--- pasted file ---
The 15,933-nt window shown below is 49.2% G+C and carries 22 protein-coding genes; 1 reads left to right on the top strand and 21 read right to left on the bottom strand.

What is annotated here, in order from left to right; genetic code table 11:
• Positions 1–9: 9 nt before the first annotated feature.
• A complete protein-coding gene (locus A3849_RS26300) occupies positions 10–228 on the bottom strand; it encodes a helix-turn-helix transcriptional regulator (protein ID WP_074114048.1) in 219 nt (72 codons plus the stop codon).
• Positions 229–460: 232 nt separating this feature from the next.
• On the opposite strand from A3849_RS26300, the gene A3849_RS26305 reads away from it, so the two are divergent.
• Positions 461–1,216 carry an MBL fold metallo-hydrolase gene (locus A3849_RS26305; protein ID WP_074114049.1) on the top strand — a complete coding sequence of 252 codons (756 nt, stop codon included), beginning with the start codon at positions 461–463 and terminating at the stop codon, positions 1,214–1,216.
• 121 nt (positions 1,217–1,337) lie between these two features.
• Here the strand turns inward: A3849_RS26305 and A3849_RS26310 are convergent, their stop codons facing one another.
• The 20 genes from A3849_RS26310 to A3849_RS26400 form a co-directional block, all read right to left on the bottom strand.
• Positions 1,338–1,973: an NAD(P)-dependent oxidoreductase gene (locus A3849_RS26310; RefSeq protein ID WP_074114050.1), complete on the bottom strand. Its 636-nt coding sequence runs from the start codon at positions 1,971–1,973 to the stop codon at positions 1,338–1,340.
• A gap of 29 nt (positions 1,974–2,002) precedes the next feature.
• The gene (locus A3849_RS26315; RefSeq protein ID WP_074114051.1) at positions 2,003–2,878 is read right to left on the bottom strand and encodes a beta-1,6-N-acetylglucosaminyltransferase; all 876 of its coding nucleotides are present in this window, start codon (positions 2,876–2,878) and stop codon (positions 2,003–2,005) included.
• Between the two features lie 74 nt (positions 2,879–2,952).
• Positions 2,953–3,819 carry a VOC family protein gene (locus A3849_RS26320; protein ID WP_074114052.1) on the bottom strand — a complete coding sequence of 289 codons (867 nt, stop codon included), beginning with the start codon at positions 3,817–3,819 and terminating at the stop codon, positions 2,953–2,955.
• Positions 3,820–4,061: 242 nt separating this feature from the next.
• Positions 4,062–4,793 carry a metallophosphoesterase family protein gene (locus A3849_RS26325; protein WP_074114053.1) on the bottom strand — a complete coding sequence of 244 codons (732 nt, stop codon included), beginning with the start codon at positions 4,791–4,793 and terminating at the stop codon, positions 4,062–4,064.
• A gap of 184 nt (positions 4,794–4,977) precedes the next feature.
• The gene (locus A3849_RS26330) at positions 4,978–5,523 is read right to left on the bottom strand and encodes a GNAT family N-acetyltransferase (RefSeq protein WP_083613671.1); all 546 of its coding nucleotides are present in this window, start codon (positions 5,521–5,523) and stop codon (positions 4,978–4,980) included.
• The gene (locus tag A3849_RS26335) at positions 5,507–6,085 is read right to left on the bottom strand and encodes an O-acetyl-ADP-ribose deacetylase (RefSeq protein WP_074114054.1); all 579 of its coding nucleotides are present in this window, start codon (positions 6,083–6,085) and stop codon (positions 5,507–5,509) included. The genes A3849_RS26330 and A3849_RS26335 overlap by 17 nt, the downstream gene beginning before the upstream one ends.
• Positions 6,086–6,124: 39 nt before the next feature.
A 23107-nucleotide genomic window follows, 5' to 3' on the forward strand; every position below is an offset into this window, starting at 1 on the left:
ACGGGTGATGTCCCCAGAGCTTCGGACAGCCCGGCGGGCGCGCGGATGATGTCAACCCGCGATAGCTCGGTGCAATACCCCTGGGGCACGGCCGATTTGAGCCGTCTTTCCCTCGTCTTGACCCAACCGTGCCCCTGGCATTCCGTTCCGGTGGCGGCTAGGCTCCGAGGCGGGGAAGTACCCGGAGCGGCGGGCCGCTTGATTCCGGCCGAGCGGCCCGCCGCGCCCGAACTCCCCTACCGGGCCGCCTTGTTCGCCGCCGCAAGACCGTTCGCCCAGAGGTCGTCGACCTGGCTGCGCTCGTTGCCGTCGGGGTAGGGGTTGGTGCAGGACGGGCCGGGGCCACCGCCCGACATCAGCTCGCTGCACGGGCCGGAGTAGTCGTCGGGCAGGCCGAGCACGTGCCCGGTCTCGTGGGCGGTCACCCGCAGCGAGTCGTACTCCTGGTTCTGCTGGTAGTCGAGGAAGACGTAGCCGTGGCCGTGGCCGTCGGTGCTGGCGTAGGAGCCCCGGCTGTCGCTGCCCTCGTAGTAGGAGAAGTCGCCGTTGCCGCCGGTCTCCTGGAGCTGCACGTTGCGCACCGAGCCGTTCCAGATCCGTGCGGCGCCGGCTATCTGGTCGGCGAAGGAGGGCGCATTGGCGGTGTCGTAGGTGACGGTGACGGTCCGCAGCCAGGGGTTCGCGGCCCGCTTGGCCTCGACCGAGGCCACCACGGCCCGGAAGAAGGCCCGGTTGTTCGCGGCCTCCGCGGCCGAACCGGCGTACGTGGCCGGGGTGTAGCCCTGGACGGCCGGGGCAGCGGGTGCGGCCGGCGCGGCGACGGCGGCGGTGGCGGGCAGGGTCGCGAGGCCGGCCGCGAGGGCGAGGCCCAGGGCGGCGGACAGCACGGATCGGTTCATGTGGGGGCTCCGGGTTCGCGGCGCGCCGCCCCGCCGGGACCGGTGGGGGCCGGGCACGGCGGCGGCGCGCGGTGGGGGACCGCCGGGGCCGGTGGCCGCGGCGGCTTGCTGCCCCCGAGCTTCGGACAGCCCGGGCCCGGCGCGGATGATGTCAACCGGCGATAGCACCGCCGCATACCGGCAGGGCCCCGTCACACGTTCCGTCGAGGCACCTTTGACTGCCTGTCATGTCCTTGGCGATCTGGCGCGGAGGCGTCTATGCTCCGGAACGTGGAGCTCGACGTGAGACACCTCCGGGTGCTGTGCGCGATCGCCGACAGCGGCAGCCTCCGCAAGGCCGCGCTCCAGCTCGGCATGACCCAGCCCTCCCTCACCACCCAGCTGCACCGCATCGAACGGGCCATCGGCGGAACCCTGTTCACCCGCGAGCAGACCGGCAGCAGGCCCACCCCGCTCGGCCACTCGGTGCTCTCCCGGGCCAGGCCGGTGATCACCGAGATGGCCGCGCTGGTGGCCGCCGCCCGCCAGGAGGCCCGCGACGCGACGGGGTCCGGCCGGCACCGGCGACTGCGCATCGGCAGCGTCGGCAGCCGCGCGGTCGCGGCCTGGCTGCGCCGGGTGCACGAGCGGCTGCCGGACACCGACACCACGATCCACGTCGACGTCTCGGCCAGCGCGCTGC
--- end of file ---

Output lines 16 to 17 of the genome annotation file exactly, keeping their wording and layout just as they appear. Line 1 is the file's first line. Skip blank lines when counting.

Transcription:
• Positions 3,820–4,061: 242 nt separating this feature from the next.
• Positions 4,062–4,793 carry a metallophosphoesterase family protein gene (locus A3849_RS26325; protein WP_074114053.1) on the bottom strand — a complete coding sequence of 244 codons (732 nt, stop codon included), beginning with the start codon at positions 4,791–4,793 and terminating at the stop codon, positions 4,062–4,064.